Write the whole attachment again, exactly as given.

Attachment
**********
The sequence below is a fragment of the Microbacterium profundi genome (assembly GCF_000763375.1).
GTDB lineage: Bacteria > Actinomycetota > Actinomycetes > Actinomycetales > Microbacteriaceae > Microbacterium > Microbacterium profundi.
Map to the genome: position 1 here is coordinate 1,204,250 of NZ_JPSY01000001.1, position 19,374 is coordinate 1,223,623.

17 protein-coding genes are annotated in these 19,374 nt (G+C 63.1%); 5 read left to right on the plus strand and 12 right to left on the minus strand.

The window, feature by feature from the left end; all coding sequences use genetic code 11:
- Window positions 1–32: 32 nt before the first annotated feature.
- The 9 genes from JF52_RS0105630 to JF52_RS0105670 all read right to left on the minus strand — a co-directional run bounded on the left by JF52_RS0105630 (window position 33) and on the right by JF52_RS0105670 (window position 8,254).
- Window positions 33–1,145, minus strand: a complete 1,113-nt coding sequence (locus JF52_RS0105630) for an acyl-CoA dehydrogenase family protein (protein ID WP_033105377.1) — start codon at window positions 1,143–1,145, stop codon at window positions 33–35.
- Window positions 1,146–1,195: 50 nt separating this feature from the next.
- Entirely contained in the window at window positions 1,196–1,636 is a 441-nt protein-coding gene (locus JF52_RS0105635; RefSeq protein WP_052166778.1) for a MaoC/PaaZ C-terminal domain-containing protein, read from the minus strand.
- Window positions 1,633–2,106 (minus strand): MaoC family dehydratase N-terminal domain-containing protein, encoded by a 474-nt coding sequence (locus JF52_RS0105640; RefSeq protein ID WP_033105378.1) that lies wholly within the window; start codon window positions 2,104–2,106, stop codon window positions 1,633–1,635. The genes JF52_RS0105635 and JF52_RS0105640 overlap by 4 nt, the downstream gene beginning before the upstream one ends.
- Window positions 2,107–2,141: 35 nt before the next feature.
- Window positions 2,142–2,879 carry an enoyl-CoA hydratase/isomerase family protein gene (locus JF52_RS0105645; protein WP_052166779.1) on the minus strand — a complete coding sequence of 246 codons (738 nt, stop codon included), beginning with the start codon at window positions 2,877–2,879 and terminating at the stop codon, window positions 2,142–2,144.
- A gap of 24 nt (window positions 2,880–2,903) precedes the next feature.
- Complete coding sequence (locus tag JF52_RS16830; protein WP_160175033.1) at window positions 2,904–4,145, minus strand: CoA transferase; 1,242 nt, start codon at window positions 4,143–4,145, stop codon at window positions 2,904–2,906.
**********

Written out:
The sequence below is a fragment of the Microbacterium profundi genome (assembly GCF_000763375.1).
GTDB lineage: Bacteria > Actinomycetota > Actinomycetes > Actinomycetales > Microbacteriaceae > Microbacterium > Microbacterium profundi.
Map to the genome: position 1 here is coordinate 1,204,250 of NZ_JPSY01000001.1, position 19,374 is coordinate 1,223,623.

17 protein-coding genes are annotated in these 19,374 nt (G+C 63.1%); 5 read left to right on the plus strand and 12 right to left on the minus strand.

The window, feature by feature from the left end; all coding sequences use genetic code 11:
- Window positions 1–32: 32 nt before the first annotated feature.
- The 9 genes from JF52_RS0105630 to JF52_RS0105670 all read right to left on the minus strand — a co-directional run bounded on the left by JF52_RS0105630 (window position 33) and on the right by JF52_RS0105670 (window position 8,254).
- Window positions 33–1,145, minus strand: a complete 1,113-nt coding sequence (locus JF52_RS0105630) for an acyl-CoA dehydrogenase family protein (protein ID WP_033105377.1) — start codon at window positions 1,143–1,145, stop codon at window positions 33–35.
- Window positions 1,146–1,195: 50 nt separating this feature from the next.
- Entirely contained in the window at window positions 1,196–1,636 is a 441-nt protein-coding gene (locus JF52_RS0105635; RefSeq protein WP_052166778.1) for a MaoC/PaaZ C-terminal domain-containing protein, read from the minus strand.
- Window positions 1,633–2,106 (minus strand): MaoC family dehydratase N-terminal domain-containing protein, encoded by a 474-nt coding sequence (locus JF52_RS0105640; RefSeq protein ID WP_033105378.1) that lies wholly within the window; start codon window positions 2,104–2,106, stop codon window positions 1,633–1,635. The genes JF52_RS0105635 and JF52_RS0105640 overlap by 4 nt, the downstream gene beginning before the upstream one ends.
- Window positions 2,107–2,141: 35 nt before the next feature.
- Window positions 2,142–2,879 carry an enoyl-CoA hydratase/isomerase family protein gene (locus JF52_RS0105645; protein WP_052166779.1) on the minus strand — a complete coding sequence of 246 codons (738 nt, stop codon included), beginning with the start codon at window positions 2,877–2,879 and terminating at the stop codon, window positions 2,142–2,144.
- A gap of 24 nt (window positions 2,880–2,903) precedes the next feature.
- Complete coding sequence (locus tag JF52_RS16830; protein WP_160175033.1) at window positions 2,904–4,145, minus strand: CoA transferase; 1,242 nt, start codon at window positions 4,143–4,145, stop codon at window positions 2,904–2,906.